A dark and dilapidated Tudor home in a suburban Boston neighborhood was given new life through a large addition, interior renovations, and a fresh new color scheme. In our continuing exploration of the idea of ‘compliment to counterpoint’ for additions to historic homes, our approach on this project was to enlarge the home using the same vocabulary and materials in a seamless design. New spaces include a large eat-in Kitchen, Family Room and Master Suite. Landscape work included an in-ground pool, an expanded front terrace, and a new stone terrace off of the Kitchen and Living Room. The traditional leaded windows, stair rails, and paneled walls were restored, and serve as a contrasting backdrop to the homeowner’s eclectic furnishings. Interior Design by Lindsay Bentis, Thread Art and Design.
This formally Edwardian home was seismically upgraded and completely remodeled into a modern residence consisting of concrete, steel and glass. The three story structure is served by an elevator and rests on an exposed concrete garage accessed by a grated aluminum gate. An eight by six foot anodized aluminum pivoting front door opens up to a geometric stair case with etched Starfire guardrails. The stainless steel Bulthaup kitchen and module systems include a 66 foot counter that spans the depth of the home.
Photos: Marion Brenner
Architect: Stanley Saitowitz
Complete renovation of 1960’s ranch style home located in Los Altos. The design is functional modern with many stylish and unique amenities. The new design incorporates more light and views to the outside. Features of the home include vaulted ceilings, a large chef’s kitchen with top of the line appliances and a more open floor plan than the original home. Sustainable features of this project include bamboo flooring, solar photovoltaic electric generation, solar hydronic hot water heating for the pool and a high efficiency tankless hot water system for the pool/exercise room.
Architect: Mark Horton Architecture
Photographer: Rien van Rijthoven
A comprehensive, ultra-modern renovation including extensive seismic upgrades and a cedar deck with tempered glass guardrails. Custom features include a three story steel staircase, retractable interior walls, reclaimed redwood siding, home automation, glass bottom hot tub, and a mechanical louver system.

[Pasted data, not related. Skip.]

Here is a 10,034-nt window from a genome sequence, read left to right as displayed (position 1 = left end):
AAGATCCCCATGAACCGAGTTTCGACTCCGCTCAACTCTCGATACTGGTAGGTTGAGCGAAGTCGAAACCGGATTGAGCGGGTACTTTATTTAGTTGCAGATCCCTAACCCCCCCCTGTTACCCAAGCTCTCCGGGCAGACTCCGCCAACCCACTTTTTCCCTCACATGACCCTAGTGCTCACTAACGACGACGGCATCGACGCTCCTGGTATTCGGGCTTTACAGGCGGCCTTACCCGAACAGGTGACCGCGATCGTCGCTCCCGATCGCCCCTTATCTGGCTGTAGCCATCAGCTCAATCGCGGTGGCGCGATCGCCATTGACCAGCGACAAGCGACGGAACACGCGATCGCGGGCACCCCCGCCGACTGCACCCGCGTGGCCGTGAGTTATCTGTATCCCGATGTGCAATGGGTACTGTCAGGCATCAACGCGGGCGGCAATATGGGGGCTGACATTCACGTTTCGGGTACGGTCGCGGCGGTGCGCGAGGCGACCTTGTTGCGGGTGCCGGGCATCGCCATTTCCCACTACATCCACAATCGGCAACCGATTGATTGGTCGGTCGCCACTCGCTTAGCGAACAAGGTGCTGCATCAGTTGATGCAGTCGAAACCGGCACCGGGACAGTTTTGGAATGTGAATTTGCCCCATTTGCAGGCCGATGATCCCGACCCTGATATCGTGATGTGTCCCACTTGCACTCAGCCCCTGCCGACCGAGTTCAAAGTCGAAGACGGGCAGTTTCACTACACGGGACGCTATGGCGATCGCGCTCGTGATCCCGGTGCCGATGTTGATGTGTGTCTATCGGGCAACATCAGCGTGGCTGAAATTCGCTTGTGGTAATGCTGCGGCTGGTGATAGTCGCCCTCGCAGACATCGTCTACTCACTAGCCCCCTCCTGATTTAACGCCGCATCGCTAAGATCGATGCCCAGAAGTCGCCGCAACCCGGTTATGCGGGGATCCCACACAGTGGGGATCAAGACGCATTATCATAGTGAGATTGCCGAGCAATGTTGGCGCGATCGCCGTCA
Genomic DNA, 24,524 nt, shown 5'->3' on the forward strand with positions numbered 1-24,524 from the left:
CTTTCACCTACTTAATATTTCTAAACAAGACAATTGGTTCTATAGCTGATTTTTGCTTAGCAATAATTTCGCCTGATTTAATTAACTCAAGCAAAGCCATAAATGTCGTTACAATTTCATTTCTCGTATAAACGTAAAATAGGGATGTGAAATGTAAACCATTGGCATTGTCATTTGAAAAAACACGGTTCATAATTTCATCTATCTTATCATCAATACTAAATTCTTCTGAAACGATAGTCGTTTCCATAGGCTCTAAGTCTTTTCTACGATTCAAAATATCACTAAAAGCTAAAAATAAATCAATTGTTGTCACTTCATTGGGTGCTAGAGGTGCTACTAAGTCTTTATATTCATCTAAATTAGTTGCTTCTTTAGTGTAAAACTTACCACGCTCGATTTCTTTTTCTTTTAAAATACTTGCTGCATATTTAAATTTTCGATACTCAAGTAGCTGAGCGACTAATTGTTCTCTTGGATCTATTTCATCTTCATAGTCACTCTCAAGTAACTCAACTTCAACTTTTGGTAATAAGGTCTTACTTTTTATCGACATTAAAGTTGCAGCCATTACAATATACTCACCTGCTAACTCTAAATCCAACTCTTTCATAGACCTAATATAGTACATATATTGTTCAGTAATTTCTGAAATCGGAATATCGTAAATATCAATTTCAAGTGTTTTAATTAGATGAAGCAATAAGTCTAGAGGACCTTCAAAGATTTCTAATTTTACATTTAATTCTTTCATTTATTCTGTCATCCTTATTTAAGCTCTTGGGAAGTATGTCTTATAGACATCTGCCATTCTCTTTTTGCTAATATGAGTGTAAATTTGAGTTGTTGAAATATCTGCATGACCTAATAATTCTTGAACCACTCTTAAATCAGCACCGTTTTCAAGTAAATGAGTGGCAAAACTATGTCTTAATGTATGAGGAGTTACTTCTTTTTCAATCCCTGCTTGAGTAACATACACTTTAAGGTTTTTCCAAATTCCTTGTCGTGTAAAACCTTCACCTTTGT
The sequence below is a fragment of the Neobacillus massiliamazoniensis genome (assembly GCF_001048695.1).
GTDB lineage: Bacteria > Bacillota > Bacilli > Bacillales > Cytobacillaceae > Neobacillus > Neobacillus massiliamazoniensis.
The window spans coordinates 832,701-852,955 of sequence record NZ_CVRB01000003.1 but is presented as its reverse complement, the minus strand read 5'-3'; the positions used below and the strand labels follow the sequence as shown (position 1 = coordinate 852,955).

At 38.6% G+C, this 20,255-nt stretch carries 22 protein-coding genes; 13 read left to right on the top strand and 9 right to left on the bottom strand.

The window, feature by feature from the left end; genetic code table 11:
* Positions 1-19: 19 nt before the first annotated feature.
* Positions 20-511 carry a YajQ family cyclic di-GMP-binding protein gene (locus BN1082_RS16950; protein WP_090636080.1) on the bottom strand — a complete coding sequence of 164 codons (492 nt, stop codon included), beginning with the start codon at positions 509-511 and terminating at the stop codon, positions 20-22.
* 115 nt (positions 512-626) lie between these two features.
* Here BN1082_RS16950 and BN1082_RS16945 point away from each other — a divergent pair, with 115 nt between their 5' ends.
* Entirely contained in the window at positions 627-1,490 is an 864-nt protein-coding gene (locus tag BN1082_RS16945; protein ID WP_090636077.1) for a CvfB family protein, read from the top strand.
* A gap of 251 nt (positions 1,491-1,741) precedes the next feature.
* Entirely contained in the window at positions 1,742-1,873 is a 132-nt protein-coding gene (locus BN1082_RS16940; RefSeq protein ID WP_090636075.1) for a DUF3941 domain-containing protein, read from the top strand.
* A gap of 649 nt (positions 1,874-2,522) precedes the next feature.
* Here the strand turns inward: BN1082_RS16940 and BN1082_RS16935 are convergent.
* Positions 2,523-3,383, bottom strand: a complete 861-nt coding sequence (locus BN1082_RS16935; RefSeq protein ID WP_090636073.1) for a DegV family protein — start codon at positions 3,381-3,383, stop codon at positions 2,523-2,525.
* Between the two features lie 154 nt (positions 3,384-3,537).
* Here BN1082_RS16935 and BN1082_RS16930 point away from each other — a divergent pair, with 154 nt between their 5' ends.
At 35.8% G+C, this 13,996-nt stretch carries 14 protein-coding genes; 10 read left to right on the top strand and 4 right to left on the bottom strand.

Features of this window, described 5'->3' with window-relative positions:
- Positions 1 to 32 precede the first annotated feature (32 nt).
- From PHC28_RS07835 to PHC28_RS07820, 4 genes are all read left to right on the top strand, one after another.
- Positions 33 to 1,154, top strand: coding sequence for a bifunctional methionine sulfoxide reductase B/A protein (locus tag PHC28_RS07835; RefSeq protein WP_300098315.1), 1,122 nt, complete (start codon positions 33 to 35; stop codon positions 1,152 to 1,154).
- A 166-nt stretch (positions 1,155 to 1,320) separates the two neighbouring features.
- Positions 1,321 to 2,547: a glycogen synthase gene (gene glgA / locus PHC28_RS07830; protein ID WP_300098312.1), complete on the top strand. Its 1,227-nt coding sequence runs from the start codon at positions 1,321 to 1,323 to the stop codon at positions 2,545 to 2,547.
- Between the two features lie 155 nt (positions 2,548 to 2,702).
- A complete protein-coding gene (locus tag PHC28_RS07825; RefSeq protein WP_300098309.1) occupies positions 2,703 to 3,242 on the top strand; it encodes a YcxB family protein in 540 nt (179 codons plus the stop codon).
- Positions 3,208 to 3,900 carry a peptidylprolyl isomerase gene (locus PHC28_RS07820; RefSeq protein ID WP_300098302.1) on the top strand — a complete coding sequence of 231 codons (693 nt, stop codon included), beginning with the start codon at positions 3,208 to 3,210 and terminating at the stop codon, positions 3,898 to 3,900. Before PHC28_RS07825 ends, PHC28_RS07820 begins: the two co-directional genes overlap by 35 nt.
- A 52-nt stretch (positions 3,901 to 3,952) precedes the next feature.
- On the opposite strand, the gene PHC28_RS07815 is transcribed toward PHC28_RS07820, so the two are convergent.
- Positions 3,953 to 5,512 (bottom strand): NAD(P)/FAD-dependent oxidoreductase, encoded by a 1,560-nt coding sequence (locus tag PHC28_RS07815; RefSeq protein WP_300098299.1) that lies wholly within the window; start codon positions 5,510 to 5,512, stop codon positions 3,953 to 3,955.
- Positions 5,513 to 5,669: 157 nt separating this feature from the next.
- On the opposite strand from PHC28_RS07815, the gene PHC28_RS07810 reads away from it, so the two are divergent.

Ground up project featuring an aluminum storefront style window system that connects the interior and exterior spaces. Modern design incorporates integral color concrete floors, Boffi cabinets, two fireplaces with custom stainless steel flue covers. Other notable features include an outdoor pool, solar domestic hot water system and custom Honduran mahogany siding and front door.
An existing house was deconstructed to make room for 7200 SF of new ground up construction including a main house, pool house, and lanai. This hillside home was built through a phased sequence of extensive excavation and site work, complicated by a single point of entry. Site walls were built using true dry stacked stone and concrete retaining walls faced with sawn veneer. Sustainable features include FSC certified lumber, solar hot water, fly ash concrete, and low emitting insulation with 75% recycled content.
Situated in Chihuahua, Mexico, the CC House by Parque Humano serves as a forward-thinking, streamlined home within the midst of the stark environment. Boasting heavy architectural lines and an elongated structure, the CC House is characterized by minimal white stucco walls and tan stone. Contrasting wood paneling plays a role in both the exterior as well as the interior of the house as various walls are layered with the subtle texture. The open-air home features expansive windows to allow light to flow freely into the spaces of the home while an outdoor, underground pool and open patio sections finish things off.
Architects: Parque Humano
Location: Chihuahua, Mexico
Total Area: 650 sqm
Project Team: Jorge Covarrubias + Benjamín González Henze con Omar Martinez
Photographs: Paul Rivera – ArchPhoto
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